The Movie Waffler New Release Review - Wreck-It Ralph | The Movie Waffler

New Release Review - Wreck-It Ralph

Directed by: Rich Moore
Starring: John C. Reilly, Jack McBrayer, Jane Lynch, Sarah Silverman, Alan Tudyk

While there are many who would argue differently, 2012 has been a relatively good year for animation.  With "Brave", "Pirates! Band of Misfits" and "Frankenweenie" (among others), there's been plenty of appealing films for all ages.  And while "Wreck-It Ralph" looked somewhat less promising than the others in my eyes, it ended up being an absolute joy and one of the best of 2012.

Set in the video game world, "Wreck-It Ralph" is a typical arcade villain who's tired of being bad.  In an attempt to start a new life, Ralph "game jumps" to a game called Hero's Duty, and through a chaotic series of events, ends up in a kart racing game called Sugar Rush.  In this Candy Land of video games, Ralph meets a little girl named Vanellope whom is determined to be accepted among the residents of Sugar Rush by winning a kart race against them.
"Wreck-It Ralph" is a video game movie, and while video game oriented films have a reputation for being relatively awful, "Wreck-It Ralph" exceeds any pre-expectations that one may have as a result.  Perhaps part of "Wreck-It Ralph"'s success comes from the fact that it adapts the video game world, as opposed to adapting an individual video game.
Gamers will get the most out of "Wreck-It Ralph".  A minute rarely goes by without some reference to some video game, video game character or video game cliche.  It effectively satires everything that's good and bad about video games in a way that won't insult gamers, but rather leave them chuckling as they nod in acknowledgement.
Bowser, Sonic the Hedgehog, Q*Bert, Pac Man, Dig Dug and dozens of others make cameo appearances (some even have speaking roles).  Mario didn't make it, though he is briefly mentioned once.
But fear not, "Wreck-It Ralph" won't only appeal to gamers.  Even those who aren't familiar with the wonderful world of video games will find much humor.  "Wreck-It Ralph" has plenty of humor in the less video game oriented field, though many of the best bits come from the various video game references and satire humor.
As is typical for a Disney film, "Wreck-It Ralph" is filled with memorable characters.  The title character, Ralph, while still a bit on the generic side, is an easy to like protagonist.  Vanellope is a sarcastic little girl, who is actually much less annoying than one might initially expect (she actually sort of grows on you).  Other characters are more entertaining.  Fix-It Felix Jr. is the goodie-two-shoes of this movie, while Sergeant Jean Calhoun is a no-nonsense space commander.  The most memorable character, however, is King Candy, who's the ridiculously over the top and pun-y leader of Sugar Rush (though he may feel a bit too familiar to the Mad Hatter for some).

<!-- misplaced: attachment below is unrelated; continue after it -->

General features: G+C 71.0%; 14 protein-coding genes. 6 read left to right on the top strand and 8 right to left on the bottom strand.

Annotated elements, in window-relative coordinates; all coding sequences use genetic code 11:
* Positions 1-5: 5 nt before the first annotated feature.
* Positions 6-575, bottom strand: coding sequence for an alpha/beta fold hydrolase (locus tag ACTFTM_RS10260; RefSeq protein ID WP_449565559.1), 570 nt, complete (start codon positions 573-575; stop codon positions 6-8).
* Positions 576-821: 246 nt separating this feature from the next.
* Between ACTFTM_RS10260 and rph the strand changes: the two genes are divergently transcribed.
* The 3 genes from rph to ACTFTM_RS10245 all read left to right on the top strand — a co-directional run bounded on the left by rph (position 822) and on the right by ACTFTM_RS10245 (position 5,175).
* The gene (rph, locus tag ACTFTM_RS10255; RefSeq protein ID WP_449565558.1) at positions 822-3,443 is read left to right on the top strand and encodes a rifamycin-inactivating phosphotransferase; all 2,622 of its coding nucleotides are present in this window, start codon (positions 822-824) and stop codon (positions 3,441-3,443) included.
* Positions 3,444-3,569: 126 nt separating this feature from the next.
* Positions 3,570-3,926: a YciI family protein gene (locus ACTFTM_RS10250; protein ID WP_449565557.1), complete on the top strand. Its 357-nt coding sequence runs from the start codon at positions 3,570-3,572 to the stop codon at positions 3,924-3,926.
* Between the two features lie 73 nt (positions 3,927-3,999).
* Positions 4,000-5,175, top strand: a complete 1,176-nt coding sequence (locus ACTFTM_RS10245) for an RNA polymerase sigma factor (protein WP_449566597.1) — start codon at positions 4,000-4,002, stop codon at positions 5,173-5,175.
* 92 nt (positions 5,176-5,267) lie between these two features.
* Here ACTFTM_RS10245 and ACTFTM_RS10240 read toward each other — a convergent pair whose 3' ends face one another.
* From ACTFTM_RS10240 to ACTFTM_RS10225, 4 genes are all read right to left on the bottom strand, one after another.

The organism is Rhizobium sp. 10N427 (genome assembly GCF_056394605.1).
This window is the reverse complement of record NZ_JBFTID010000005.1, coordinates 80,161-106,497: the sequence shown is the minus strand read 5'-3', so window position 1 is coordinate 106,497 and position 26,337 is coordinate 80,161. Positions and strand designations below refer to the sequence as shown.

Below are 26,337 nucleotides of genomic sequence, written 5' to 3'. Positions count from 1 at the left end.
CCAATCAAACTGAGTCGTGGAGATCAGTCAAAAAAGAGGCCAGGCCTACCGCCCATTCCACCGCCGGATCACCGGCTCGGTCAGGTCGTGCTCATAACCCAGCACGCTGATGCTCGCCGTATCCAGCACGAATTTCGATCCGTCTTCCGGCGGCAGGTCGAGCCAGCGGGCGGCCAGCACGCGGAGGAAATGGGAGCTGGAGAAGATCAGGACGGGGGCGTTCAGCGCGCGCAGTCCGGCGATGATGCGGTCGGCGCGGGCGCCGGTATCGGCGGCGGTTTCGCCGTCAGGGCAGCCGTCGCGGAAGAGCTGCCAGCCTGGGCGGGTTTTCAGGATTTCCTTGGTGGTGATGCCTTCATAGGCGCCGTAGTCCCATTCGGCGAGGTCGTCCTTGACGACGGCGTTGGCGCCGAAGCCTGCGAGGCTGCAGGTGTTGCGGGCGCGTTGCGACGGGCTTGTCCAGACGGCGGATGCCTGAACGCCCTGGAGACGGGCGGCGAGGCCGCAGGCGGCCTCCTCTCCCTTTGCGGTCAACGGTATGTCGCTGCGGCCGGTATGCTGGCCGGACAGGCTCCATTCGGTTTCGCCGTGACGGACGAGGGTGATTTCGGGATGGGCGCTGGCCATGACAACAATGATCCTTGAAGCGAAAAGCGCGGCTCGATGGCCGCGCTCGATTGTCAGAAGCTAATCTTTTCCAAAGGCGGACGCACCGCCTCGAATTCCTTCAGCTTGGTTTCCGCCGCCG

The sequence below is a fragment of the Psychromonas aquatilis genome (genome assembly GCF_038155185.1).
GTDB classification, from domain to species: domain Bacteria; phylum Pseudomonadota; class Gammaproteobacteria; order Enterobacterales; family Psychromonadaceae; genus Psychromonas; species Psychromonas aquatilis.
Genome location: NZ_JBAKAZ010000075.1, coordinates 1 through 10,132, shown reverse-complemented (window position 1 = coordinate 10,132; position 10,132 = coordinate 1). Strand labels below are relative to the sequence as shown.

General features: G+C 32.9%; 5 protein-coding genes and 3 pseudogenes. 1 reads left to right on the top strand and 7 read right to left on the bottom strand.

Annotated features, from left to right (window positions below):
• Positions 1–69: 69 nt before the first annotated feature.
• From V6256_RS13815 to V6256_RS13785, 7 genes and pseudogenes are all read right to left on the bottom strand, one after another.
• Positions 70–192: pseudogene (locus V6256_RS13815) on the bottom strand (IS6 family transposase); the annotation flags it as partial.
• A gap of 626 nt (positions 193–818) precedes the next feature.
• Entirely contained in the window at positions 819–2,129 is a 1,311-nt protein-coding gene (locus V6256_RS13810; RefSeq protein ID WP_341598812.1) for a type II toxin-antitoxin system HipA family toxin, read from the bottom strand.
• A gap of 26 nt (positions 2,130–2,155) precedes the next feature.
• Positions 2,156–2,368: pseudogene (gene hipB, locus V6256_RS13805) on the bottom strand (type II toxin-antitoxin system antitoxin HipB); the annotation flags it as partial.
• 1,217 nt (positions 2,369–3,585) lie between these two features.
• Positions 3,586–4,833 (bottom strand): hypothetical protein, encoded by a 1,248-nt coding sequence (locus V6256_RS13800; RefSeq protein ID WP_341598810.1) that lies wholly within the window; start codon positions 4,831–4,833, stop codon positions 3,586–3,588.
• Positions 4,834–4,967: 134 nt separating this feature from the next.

Perhaps what's most surprising about "Wreck-It Ralph" is how moving it is.  It's initial attempts at poignancy may seem a bit clumsy and predictable at first, but it quickly develops into something much more satisfying, if far from the elegance of Pixar.
The animation is incredible.  From the purposely stiff animation in Wreck-It Ralph's game, to the hyper realistic looking Hero's Duty, to the colorful Sugar Rush, "Wreck-It Ralph" is the most visually superb computer animated film of the year, a vast array of blink-and-then-you'll-miss-it sight gags that is practically begging for repeat viewings.
Cast members include John C. Reily, Sarah Silverman, Jack McBrayer, and Jane Lynch among others.  Each voice actor blends beautifully with their character, though outside of Alan Tudyk (the voice of King Candy), there aren't any standouts.  
The score by Henry Jackman captures the video game world perfectly.  Mixing electronic instruments and orchestra intelligently, Jackman provides an energetic score for "Wreck-It Ralph".  The heavy use of electric guitar in the Hero's Duty world is purposely overdone to humorous effect, and the theme for the Sugar Rush races is joyfully nostalgic and sounds just like a tune you might listen to in a Mario Kart game.  Still, during some of the more serious (and thankfully rare) moments, the score becomes rather generic, and less memorable than the other tracks.
In a film that does so much right, it feels almost overly hypocritical to point out some of the things that "Wreck-It Ralph" does wrong, but they should be mentioned.
"Wreck-It Ralph" often suffers from being too familiar.  Taking bits and pieces from "Alice in Wonderland", "Monsters Inc"., "Toy Story", "Despicable Me", and various others, "Wreck-It Ralph" occasionally feels a bit recycled.  Still, there's so much of "Wreck-It Ralph" that's clever and original, this can be overlooked. What can't be overlooked however is the potty humor.  "Wreck-It Ralph" is not stuffed with crude humor, but the almost constant smile on my face changed into a frown during these instances.  The potty humor is not necessary, and only makes the film feel more childish than it should.  It surely won't score points with parents who will find this to be the only questionable content in an otherwise family-friendly film.
While familiar elements, occasional potty humor and sometimes overly sappy emotion fills the screen, "Wreck-It Ralph" is an absolutely outrageous film.  Consistently clever, visually enchanting, and extremely memorable while even delivering a twist or two, "Wreck-It Ralph" is a must-see for gamers and adults that grew up with these games.  "Wreck-It Ralph" is unlikely to be considered one of Disney's best films, but it's certainly one of their funniest.

Note:  "Wreck-It Ralph" is preceded by a short called "Paperman" that is cute and charming, if not quite groundbreaking.


Joshua LF Mitchell